Many small businesses have been hurt or even destroyed by the COVID-19 pandemic. Owners may have lost their business and their funds. One of the legal tools that can help some owners recover is the business cooperative, or “co-op.”
Co-ops are organizations in which people or businesses band together to help themselves. Usually the co-op seeks to complete a task or function better or less expensively or with more control over the process, than members could accomplish individually. Our business and social communities have countless examples of co-ops. Here are a few:
Businesses facing challenges due to the pandemic as well as people who lost a business or lost a job and lack funds to restart, might consider whether it is possible with like-situated businesses or like-minded business associates, co-workers, or acquaintances to restart in the form of a co-op.
Co-ops have a long history. They are generally guided by some basic principles. According to the National Cooperative Business Association, some of those basic principles are:
Today some of the largest business organizations in the United States are cooperatives. Agricultural products are processed, water and power are generated, and telephone communications are transmitted or managed by huge cooperatives.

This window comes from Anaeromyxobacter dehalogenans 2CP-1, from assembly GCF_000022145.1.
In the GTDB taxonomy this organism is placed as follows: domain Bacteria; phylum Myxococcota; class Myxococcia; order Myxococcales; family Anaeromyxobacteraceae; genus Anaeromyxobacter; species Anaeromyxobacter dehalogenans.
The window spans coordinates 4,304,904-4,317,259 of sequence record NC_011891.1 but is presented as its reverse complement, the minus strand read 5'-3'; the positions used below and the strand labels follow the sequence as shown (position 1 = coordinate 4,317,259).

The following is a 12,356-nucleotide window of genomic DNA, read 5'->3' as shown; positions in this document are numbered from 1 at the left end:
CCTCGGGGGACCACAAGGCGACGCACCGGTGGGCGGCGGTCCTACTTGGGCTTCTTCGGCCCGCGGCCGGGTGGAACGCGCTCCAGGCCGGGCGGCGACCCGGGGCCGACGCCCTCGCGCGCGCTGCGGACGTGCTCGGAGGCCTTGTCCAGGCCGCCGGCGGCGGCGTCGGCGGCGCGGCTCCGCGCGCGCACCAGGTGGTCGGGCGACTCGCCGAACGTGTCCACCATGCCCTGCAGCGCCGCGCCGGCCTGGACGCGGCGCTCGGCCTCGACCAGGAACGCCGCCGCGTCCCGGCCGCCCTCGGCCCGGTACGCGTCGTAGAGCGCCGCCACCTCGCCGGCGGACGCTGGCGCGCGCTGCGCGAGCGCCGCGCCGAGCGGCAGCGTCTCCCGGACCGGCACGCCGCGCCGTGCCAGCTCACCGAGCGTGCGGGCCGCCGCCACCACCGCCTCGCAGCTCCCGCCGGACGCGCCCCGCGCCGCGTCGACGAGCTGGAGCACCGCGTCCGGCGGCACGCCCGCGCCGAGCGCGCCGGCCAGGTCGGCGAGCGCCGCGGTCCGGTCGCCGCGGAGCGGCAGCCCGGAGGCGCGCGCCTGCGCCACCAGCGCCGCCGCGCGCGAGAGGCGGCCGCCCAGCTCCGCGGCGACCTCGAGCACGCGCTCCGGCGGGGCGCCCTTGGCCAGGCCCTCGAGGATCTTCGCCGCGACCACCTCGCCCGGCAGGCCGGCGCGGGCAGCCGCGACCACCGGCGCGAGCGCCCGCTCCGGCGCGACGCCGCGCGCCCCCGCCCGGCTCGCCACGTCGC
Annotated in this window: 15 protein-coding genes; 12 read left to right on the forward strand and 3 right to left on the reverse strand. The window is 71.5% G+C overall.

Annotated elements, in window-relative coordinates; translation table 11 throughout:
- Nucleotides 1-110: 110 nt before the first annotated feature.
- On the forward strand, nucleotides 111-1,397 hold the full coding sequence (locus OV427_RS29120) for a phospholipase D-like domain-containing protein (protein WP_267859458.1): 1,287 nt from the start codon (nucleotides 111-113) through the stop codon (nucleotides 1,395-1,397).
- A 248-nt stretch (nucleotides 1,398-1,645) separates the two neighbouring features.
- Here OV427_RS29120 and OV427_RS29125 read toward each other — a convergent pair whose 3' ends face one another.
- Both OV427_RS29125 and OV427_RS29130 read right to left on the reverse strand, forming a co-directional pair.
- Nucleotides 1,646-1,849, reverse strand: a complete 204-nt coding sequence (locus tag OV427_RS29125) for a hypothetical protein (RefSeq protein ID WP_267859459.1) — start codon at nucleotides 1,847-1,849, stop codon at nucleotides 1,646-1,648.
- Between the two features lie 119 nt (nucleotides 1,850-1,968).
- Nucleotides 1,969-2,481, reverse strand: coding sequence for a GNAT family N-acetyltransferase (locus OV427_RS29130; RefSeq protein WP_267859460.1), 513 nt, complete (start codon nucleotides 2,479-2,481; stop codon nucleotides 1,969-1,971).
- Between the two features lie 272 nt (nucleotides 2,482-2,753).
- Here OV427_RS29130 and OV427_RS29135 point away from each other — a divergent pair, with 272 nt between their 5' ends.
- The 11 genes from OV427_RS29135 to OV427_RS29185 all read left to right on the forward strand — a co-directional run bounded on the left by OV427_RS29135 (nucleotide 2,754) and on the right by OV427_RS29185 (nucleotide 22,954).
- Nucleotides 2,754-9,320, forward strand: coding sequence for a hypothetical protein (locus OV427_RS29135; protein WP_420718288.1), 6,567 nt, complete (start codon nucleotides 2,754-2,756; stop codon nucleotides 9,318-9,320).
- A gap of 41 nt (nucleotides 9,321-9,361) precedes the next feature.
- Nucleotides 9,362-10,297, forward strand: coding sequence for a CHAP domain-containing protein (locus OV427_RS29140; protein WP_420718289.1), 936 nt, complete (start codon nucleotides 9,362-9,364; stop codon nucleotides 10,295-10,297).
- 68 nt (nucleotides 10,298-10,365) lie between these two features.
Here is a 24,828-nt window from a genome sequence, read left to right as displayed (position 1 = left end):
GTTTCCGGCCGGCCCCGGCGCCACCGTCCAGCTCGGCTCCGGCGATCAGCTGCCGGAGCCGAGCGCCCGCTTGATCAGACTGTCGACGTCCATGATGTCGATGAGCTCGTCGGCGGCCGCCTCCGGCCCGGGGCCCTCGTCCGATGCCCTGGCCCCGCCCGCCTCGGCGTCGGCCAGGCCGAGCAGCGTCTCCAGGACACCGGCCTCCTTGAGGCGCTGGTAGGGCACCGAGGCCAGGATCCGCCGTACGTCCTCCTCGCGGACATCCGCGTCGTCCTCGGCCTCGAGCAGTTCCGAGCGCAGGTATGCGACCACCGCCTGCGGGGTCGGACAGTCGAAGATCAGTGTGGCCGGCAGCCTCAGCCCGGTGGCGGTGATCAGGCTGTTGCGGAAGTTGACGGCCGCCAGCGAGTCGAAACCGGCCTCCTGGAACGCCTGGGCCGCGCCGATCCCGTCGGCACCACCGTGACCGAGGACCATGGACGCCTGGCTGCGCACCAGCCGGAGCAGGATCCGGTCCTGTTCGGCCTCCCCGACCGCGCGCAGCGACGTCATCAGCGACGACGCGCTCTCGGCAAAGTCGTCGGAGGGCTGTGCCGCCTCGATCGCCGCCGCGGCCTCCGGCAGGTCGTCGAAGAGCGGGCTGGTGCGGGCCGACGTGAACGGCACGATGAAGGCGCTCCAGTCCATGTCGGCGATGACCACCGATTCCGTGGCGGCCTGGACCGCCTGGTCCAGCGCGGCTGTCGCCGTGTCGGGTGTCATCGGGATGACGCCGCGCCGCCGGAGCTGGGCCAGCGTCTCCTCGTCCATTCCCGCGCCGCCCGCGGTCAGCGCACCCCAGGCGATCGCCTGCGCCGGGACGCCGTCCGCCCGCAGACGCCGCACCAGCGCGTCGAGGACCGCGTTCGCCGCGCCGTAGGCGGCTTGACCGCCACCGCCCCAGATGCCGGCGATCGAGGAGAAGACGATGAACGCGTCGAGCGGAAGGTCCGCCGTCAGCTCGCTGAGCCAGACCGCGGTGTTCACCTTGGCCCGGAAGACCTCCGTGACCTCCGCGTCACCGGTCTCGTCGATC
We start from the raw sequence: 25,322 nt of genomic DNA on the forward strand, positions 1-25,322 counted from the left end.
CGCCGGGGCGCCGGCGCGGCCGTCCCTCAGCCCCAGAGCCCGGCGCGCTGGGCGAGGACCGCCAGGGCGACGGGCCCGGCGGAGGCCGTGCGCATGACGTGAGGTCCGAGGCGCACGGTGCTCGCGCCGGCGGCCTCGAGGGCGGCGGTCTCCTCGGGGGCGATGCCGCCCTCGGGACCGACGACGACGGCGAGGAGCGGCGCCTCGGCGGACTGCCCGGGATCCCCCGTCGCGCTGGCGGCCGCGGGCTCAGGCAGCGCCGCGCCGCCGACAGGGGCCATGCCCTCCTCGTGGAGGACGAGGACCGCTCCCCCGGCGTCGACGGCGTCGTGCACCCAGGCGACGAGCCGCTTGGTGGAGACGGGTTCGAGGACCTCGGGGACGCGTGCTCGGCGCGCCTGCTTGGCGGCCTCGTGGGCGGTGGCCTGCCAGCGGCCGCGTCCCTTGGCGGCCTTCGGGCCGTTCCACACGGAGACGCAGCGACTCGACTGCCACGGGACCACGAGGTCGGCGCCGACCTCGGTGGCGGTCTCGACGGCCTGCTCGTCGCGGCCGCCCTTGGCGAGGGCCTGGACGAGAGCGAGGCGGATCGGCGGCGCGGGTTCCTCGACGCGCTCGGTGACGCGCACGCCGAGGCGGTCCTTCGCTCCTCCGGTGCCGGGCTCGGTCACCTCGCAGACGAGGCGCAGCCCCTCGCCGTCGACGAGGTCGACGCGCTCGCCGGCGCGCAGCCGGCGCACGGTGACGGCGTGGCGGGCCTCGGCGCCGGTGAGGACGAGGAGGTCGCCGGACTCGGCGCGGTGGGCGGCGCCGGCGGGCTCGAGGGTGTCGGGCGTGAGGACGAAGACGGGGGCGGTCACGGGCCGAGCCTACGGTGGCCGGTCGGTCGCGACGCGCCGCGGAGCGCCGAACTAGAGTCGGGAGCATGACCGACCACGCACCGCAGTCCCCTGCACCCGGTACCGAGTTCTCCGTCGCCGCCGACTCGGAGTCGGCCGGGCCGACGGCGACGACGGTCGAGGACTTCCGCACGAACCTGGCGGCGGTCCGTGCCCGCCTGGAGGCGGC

Many readers will recognize the names Ace Hardware, REI sporting goods stores, Land O’Lakes dairy products, Sunkist brand citrus, Ocean Spray cranberry products, FTD Florists, Northwest Mutual Life Insurance, the Associated Press, and almost every local credit union. These organizations are co-ops.
Their missions are not to generate a profit as such, but to benefit their members. Generally, if they have profits, they return them to the members based on patronage. They generally ascribe to the above principles. For businesses, joining together as a co-op can provide economies and bargaining power for consolidating space, collectively providing services, or contracting to buy supplies or merchandise or services.
A co-op can negotiate better terms with suppliers of goods or services like insurance, advertising, product storage or myriad other services and business needs. For manufacturers and producers, a co-op may enable a group of companies to consolidate and better manage some distribution functions. Independent restaurants might collaborate to consolidate purchasing, leasing of facilities, delivery service or other operations.
By joining together with other knowledgeable persons similarly situated, those damaged by the scourge of the pandemic may be able to achieve a fresh start in business by pooling their collective knowledge and financial resources.
A co-op organization may be an appropriate and particularly useful business model in the era of COVID-19.